Peripherals Reviews

Edifier R1010BT Review: Bookshelf Speakers for Beginners

Equipment, Connections and Assembly

The loudspeakers are based on a combination of tweeter and mid-bass driver and can be connected either via Bluetooth or four chinch plugs (two pairs). All connections and adjustment possibilities are located on the right speaker; but by swapping the connections of the chinch connectors, the position can of course be swapped.

Edifier places all controls and connectors on the back of the speaker, which helps the look. On the other hand, you don’t have to adjust the volume directly on the front of the device: The corresponding controller is located on the back and is therefore difficult to reach. Whether or not it is necessary to adjust the volume depends on the user profile: in most cases, the required volume range can be completely covered by the software without any significant deterioration in sound quality. Ideally, the input signals should be (approximately) maximum and then brought to the required volume by the amplifier. If the input signal is not extremely reduced, however, the real sound difference is hardly perceptible.

Edifier, on the other hand, has to put up with criticism for implementing the volume setting himself: This is not done as usual by a potentiometer, but by a rotary encoder. This has a relatively large idle speed near the zero position and limits the resolution especially in the quiet range. In addition, the adjustment of the volume depends a little on the volume.

The background for using a rotary encoder instead of a potentiometer quickly becomes clear: If you press the rotary knob, the speakers change the input mode from Bluetooth to Cinch and back. As already mentioned, you have to reach behind the cabinet – for users who want to change the operating mode frequently, the loudspeakers are therefore only suitable to a limited extent.

Better is the setting of the crossover: Here a potentiometer with a pleasant rotary speed is installed, which covers a sufficiently large range. Positioning is not a problem here either, as the loudspeaker’s sound is rarely tuned to one’s own preferences.

Edifier only advertises the treble setting with an integrated adjustment, depending on which analog input you use. A second potentiometer would have been the better choice and would have covered a larger bandwidth. Finally, there is a toggle switch at the rear of the (control) loudspeaker to disconnect the loudspeakers from the mains.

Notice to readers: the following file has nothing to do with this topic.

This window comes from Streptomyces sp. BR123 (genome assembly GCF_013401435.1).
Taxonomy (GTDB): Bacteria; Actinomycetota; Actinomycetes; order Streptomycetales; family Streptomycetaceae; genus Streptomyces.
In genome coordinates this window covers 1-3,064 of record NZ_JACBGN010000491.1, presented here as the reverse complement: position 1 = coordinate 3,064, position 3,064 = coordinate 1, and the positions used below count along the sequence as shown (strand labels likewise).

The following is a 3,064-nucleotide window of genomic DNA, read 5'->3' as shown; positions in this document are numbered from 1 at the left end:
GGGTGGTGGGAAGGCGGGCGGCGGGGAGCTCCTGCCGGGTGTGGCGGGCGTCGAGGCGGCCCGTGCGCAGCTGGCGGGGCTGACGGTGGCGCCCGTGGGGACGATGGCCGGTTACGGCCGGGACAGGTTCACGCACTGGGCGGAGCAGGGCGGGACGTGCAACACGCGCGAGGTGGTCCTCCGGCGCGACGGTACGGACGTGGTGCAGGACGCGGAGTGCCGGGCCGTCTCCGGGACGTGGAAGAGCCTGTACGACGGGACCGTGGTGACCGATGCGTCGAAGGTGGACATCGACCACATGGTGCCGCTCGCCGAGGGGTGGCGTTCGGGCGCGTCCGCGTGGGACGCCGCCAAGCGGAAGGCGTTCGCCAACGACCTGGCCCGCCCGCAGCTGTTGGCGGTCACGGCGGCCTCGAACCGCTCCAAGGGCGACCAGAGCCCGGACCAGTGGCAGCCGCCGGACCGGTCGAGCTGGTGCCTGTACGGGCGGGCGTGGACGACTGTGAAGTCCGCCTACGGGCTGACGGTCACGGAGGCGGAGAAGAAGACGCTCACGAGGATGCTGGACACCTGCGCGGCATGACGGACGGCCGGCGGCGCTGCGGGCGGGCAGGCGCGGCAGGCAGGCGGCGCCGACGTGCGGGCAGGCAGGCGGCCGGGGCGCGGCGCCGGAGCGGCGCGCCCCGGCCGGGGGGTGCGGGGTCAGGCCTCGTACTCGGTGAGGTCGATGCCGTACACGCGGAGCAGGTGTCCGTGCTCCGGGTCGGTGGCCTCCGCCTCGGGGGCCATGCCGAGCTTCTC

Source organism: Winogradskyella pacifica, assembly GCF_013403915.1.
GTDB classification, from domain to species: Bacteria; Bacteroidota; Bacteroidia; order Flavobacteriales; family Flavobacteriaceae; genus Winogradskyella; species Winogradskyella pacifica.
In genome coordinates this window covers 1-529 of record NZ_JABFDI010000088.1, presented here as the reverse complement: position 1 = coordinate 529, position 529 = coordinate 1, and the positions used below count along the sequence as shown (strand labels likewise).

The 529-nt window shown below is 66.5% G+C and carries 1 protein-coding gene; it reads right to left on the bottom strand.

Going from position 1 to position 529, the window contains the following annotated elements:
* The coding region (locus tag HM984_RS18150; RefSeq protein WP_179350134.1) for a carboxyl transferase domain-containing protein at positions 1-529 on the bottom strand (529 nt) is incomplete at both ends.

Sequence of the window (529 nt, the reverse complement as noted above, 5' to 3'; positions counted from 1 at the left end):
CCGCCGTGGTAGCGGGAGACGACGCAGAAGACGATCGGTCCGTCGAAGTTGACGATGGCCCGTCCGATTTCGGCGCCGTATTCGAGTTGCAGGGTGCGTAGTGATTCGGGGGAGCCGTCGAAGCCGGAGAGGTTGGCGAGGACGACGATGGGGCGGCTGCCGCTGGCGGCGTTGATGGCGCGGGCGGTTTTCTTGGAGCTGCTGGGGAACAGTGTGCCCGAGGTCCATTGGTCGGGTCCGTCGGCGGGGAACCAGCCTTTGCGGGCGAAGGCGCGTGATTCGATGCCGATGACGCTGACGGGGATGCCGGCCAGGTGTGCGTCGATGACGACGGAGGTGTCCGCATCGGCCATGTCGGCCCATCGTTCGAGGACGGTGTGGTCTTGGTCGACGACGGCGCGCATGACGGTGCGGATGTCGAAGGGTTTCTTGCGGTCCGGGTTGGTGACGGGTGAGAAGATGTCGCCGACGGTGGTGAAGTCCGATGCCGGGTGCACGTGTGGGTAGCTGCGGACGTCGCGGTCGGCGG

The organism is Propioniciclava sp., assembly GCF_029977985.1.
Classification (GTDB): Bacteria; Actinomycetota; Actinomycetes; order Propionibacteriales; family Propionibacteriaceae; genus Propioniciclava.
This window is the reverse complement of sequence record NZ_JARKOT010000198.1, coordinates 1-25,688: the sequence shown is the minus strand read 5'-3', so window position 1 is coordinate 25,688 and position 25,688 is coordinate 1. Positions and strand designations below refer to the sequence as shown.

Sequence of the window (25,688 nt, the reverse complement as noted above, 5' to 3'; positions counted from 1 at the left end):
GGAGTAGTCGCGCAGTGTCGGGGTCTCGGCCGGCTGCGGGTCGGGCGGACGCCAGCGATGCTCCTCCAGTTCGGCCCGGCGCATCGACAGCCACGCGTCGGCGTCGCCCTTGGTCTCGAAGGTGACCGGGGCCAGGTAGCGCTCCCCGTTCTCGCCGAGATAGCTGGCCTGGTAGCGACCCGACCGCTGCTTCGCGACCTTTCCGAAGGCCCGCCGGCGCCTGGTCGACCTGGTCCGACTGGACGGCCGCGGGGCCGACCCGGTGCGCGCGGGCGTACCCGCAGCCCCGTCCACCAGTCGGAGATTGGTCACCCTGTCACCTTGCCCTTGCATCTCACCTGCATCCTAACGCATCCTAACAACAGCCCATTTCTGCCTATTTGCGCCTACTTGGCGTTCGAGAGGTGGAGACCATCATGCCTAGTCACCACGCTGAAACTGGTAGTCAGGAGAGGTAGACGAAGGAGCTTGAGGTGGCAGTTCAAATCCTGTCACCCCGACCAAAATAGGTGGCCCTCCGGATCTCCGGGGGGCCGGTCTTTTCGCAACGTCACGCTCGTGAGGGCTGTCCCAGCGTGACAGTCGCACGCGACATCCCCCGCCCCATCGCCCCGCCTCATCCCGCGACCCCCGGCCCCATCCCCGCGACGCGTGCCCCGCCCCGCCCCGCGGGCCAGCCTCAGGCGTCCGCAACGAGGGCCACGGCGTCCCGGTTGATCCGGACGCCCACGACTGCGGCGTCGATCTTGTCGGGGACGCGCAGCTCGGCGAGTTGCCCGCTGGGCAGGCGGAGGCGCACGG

Sound Quality (Analog)

In terms of sound quality, Edifier’s R1010BT loudspeakers deliver a solid result that is quite commensurate with the price. The FiiO E10K Olympus II-DAC used for control provides good detail reproduction; the speakers offer solid tuning. Of course, miracles are not to be expected: The subwoofer is missing for very strong bass, and there are also better products for treble in the higher price segment. Given the price, however, this is hardly surprising, and the loudspeakers are doing well for this.

So while the R1010BT doesn’t set new standards in a particular frequency range, it offers a good balance: the sound is warm and pleasant, many details are easy to perceive. However, the lack of adjustment possibilities for treble could have possibly helped to achieve somewhat more audible details here.

As usual with loudspeakers, the best you should do is to listen to them yourself before making a purchase decision – the opinions and selection criteria are too subjective. Who prefers a “full” sound, as it is achieved by the quite present bass, can be quite happy with the speaker system tested here. If, on the other hand, you enjoy listening to bright instruments in a more differentiated way, you might be better off with a different loudspeaker system, because the separation of the instruments is only average with the Edifier R1010BT loudspeakers.

Praiseworthy the small loudspeakers cut off in the point overdrive: When used in a room with 100m² of floor space, it was possible without any problems to provide a sound system that was not deafening but quite loud, without the reproduction quality suffering too much. Only when the bass is amplified at a very high volume does the sound quality suffer more; however, the Edifier R1010BT can definitely cope with the usual use of such small loudspeakers.

Playback via Bluetooth

The main loudspeaker of the system houses the control module on the front, on the left between the two chassis, which probably also houses the Bluetooth receiver. This indicates which input the speakers are currently using: If the built-in LED is green, signals are received via the chinch inputs, if the LED is blue, signals are transmitted via Bluetooth. As already mentioned, the two modes can be switched via the volume control on the rear panel.

As soon as the speakers are in Bluetooth mode, they can be found as usual via a playback device under the name “EDIFIER R1010BT”. Once the connection is established, the playback functions as usual. The range is no problem in closed rooms: Even if the playback device is located in the neighboring room, the music is still played without problems.

When transmitting sound via Bluetooth, the digital-to-analog conversion takes place in the loudspeaker. The corresponding DAC does a good job: the sound reproduction is also well implemented here. Compared to our other playback devices, there is no significant coloration of the sound by the control.

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Simon Lüthje

I am co-founder of this blog and am very interested in everything that has to do with technology, but I also like to play games. I was born in Hamburg, but now I live in Berlin.

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